Calls for help increase on hottest day of the year

PUBLISHED : Saturday, 04 August, 2007, 12:00am
UPDATED : Saturday, 04 August, 2007, 12:00am

Yesterday was the hottest day of the year in the city, with the temperature breaking the record set last Saturday.

A subtropical ridge dominated the city causing temperatures to top 35.3 degrees Celsius in urban areas yesterday afternoon, slightly higher than the previous record of 34.8 degrees set on July 28.

The very hot weather warning issued on July 24 has remained in force for more than 10 days.

Other areas including the New Territories have higher temperatures than in urban locations.

The highest temperature was 37.9 degrees recorded at Waglan Island at noon, while it was 36.1 degrees at Ta Kwu Ling North.

The Observatory forecast sunny periods tomorrow and scattered showers early next week.

In the 24 hours to midnight yesterday, 1,122 people had called the Senior Citizen Home Safety Association's round-the-clock personal emergency link. Eighty-four people who had trouble breathing and felt dizzy were admitted to hospital.

An association spokesman said there was an increase in the number of calls for help. '[There have been] about 24 per cent more [calls] than in the same period last year,' he said.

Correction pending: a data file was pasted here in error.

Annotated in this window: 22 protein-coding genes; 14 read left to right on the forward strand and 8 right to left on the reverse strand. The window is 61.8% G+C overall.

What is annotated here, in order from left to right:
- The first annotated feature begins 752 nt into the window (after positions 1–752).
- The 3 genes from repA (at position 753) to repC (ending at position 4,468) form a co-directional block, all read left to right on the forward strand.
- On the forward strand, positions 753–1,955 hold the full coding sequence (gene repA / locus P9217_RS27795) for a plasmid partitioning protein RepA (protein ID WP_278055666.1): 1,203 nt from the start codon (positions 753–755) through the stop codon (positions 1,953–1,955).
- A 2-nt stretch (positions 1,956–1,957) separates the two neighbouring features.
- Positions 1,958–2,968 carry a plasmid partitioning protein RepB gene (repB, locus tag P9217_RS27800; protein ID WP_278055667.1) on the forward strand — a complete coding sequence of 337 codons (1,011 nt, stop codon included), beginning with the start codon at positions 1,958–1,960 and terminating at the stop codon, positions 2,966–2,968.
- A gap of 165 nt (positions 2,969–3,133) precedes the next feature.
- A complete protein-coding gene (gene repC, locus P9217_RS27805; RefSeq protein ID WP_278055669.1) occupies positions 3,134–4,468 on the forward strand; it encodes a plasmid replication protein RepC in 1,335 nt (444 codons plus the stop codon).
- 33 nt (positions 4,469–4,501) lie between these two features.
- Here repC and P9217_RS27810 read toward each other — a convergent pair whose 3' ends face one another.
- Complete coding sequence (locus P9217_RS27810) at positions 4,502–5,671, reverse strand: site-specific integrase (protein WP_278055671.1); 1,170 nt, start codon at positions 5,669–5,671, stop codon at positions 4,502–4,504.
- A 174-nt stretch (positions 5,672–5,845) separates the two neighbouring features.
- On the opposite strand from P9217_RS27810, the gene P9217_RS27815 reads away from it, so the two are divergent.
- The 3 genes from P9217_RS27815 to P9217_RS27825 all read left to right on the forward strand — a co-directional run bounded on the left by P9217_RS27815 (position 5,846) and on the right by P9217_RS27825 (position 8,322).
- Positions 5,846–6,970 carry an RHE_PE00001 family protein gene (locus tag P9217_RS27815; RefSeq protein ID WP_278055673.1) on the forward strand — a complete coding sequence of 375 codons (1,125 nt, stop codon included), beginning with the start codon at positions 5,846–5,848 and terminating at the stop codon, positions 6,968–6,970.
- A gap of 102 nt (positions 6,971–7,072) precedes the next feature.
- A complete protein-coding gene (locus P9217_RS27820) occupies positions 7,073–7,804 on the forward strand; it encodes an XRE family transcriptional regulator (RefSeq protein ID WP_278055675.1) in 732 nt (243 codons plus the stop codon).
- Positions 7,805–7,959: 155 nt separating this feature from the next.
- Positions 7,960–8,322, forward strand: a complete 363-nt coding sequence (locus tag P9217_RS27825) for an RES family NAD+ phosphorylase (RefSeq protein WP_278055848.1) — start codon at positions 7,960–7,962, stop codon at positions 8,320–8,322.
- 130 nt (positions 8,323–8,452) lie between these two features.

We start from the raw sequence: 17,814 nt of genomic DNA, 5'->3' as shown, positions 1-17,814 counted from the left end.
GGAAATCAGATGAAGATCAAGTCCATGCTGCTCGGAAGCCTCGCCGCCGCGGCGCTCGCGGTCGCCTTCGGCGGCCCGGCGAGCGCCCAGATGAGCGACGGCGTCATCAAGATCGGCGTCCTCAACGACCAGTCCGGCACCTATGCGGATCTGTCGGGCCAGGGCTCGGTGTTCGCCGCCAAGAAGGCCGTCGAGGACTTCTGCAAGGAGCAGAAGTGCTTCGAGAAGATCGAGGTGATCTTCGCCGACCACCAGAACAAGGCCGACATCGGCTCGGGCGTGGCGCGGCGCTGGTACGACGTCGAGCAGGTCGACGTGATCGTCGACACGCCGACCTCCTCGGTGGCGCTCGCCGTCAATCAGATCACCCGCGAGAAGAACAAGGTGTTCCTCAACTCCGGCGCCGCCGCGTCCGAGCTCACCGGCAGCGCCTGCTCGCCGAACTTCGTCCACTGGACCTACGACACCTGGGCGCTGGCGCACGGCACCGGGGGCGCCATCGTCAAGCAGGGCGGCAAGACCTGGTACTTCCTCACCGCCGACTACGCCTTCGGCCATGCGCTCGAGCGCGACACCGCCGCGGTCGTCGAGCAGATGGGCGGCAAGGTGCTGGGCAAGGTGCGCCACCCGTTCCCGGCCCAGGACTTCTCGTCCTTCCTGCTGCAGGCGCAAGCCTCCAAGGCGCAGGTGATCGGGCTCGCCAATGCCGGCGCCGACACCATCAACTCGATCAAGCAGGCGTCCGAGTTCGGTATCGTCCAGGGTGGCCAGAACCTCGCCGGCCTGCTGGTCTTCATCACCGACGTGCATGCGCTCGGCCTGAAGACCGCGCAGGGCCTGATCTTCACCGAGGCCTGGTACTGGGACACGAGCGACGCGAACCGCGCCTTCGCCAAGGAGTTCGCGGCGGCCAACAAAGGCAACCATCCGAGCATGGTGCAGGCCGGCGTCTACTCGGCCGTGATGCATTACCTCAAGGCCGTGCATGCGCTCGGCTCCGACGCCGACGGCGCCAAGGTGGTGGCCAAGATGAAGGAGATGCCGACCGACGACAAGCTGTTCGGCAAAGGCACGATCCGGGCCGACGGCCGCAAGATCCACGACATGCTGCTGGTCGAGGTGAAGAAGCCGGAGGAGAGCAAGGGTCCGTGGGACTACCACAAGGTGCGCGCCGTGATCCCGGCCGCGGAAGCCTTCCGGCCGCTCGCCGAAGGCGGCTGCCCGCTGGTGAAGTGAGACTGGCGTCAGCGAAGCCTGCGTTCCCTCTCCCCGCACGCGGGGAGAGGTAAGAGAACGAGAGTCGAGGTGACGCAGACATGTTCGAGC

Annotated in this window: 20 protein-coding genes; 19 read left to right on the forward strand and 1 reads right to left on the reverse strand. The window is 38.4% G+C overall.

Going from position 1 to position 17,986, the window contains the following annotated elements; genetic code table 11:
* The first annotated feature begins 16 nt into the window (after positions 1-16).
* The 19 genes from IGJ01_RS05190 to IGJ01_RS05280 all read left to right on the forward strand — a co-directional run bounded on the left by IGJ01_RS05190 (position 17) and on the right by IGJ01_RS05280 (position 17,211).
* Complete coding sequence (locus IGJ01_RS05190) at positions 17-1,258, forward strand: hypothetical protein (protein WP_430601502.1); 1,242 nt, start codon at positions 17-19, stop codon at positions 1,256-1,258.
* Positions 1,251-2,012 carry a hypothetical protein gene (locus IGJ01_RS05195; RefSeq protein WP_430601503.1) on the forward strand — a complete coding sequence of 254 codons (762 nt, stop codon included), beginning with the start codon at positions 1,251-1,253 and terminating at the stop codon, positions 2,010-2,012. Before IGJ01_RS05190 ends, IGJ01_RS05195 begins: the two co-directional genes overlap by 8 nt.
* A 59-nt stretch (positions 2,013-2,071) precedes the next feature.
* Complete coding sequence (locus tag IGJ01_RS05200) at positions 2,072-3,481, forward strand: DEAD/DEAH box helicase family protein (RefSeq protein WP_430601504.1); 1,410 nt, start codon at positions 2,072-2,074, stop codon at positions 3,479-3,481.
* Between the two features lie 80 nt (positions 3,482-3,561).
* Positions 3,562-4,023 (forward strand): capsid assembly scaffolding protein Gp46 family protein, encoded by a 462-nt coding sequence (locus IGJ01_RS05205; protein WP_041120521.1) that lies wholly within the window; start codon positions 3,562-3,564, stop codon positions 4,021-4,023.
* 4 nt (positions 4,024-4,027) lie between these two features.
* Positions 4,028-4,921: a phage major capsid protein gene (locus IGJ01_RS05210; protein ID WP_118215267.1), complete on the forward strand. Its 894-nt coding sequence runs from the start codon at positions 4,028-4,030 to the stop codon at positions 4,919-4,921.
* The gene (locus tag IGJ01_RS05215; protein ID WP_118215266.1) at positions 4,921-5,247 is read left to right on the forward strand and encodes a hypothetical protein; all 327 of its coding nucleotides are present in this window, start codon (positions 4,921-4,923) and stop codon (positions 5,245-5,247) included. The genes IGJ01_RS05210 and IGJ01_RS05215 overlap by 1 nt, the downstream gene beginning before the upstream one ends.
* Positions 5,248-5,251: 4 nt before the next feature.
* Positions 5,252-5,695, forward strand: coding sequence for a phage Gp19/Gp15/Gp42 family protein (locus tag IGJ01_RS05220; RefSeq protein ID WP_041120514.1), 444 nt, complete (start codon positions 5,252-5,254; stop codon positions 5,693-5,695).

'The major reason is because temperatures have increased this year.'

The peak period for calls were usually early in the morning or at noon.

As of yesterday, the temporary night heat shelters had more than 1,200 visits since they opened on July 24, including 112 visitors since 10.30pm last night.

A Home Affairs Department spokeswoman said the shelters would be opened if the heat warning remained in force after 4.30pm. She also advised anyone who needed assistance to visit nearby community centres during the afternoon. The nine shelters in the city open from 10.30pm to 8am.

The Department of Health has warned the public to take necessary measures to prevent heatstroke and sunburn.

Assistant Director of Health (Health Promotion) Regina Ching Cheuk-tuen advised the public to drink plenty of water to prevent dehydration while engaging in outdoor activities.

Dr Ching also said people ought to avoid beverages containing caffeine and alcohol since they could speed up water loss from the body through the urinary system.